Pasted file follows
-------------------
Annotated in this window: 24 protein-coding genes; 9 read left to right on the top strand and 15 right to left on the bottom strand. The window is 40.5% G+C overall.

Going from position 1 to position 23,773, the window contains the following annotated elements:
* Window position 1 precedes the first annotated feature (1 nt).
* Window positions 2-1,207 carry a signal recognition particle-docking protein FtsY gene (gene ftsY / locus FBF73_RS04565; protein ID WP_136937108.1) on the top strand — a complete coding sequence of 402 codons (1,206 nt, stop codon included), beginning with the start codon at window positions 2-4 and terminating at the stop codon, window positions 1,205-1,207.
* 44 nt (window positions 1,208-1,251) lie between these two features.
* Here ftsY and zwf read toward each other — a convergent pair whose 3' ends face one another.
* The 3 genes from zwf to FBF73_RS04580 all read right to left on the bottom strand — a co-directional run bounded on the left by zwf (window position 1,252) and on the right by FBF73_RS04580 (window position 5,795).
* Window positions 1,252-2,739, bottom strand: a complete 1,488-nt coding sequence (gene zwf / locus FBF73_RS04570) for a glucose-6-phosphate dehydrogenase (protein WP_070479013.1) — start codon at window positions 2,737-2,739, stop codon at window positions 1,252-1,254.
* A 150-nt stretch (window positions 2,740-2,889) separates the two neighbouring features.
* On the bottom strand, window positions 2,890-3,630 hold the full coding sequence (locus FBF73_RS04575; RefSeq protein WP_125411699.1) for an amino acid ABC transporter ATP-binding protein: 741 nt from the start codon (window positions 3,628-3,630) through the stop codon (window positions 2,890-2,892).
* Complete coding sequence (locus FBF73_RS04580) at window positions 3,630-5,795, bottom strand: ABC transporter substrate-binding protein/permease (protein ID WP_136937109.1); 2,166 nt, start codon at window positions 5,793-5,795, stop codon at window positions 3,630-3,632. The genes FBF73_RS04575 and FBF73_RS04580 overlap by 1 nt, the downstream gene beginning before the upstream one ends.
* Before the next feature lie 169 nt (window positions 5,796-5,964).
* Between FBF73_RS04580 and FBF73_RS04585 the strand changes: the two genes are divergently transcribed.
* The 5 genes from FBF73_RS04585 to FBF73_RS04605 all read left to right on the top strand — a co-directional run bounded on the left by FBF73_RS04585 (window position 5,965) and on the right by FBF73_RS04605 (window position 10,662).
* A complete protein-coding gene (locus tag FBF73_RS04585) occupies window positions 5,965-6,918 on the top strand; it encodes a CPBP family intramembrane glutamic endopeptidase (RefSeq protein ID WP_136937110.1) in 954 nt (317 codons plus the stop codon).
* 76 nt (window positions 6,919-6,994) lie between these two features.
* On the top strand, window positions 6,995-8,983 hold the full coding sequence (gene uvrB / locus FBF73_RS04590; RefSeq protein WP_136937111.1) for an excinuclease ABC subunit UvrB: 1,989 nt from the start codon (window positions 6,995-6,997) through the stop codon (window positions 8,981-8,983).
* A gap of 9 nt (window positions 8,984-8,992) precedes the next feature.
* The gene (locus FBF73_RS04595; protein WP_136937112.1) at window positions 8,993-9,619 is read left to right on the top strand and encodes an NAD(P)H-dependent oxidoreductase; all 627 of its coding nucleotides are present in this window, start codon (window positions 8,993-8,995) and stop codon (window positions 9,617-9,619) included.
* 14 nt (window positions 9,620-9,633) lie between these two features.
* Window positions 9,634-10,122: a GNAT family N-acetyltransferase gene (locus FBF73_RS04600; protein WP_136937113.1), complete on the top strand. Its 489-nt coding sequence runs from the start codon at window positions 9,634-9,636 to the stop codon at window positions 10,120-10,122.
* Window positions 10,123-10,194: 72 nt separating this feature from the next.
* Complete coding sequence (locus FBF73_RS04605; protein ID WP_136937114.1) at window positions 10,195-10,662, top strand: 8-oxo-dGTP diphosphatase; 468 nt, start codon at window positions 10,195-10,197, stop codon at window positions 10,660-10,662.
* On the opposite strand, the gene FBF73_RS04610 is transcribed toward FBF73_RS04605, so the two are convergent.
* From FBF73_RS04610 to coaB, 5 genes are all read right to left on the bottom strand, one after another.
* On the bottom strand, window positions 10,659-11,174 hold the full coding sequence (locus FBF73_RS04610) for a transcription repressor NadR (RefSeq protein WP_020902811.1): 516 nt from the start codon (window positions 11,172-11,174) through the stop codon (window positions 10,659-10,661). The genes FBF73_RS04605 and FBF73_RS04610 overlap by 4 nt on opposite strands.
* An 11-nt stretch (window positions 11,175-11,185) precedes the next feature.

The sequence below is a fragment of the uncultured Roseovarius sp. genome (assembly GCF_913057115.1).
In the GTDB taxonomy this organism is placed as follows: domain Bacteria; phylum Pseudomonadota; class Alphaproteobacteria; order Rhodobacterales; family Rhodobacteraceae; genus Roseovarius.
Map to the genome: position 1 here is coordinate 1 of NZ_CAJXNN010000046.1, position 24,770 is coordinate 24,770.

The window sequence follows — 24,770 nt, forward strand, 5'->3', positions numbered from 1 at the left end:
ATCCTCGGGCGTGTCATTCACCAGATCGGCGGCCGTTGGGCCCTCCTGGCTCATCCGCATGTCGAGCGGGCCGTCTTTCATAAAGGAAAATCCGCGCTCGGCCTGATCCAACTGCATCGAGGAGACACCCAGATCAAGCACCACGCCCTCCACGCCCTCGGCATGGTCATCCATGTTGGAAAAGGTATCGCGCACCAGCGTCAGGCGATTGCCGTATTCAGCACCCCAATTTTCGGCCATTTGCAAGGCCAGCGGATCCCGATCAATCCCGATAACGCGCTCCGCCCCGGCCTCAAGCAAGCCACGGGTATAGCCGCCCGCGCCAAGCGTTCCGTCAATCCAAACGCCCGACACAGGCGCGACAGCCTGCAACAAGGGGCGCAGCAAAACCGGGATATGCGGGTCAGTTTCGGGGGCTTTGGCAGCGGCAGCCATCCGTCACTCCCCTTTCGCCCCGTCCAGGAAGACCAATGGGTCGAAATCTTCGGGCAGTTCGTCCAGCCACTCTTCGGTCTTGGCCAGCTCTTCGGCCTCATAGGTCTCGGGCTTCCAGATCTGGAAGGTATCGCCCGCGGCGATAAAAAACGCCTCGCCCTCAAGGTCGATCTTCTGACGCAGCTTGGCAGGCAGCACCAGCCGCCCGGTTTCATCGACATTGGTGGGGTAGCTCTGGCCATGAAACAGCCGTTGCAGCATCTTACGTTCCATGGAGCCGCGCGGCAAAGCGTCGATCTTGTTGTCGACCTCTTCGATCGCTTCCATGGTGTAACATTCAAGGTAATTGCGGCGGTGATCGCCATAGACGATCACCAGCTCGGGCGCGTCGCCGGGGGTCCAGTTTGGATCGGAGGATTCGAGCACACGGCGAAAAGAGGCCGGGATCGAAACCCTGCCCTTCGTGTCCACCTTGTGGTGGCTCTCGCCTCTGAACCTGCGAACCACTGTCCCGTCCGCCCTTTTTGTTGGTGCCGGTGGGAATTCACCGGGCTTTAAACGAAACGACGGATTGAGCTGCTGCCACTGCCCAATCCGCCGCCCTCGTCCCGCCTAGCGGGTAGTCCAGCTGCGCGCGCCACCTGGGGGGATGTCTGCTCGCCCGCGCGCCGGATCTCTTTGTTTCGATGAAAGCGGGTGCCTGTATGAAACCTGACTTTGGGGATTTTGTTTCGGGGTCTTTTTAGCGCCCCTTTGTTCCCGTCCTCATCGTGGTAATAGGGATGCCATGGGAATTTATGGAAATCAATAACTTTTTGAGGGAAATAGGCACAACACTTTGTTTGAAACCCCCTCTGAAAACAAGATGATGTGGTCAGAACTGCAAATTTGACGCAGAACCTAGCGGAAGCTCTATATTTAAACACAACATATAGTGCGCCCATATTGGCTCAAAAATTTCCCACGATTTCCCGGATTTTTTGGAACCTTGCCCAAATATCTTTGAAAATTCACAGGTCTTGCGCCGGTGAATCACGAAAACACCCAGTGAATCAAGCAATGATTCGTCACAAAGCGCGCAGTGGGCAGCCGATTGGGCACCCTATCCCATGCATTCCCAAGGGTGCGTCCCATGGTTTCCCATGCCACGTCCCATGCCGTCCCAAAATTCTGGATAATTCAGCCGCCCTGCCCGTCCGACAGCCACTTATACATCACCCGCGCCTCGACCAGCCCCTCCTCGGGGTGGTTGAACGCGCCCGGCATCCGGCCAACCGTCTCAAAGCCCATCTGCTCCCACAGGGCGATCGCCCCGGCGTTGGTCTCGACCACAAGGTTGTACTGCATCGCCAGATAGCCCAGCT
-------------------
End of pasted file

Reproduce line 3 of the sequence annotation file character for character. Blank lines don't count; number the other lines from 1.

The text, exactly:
* Window position 1 precedes the first annotated feature (1 nt).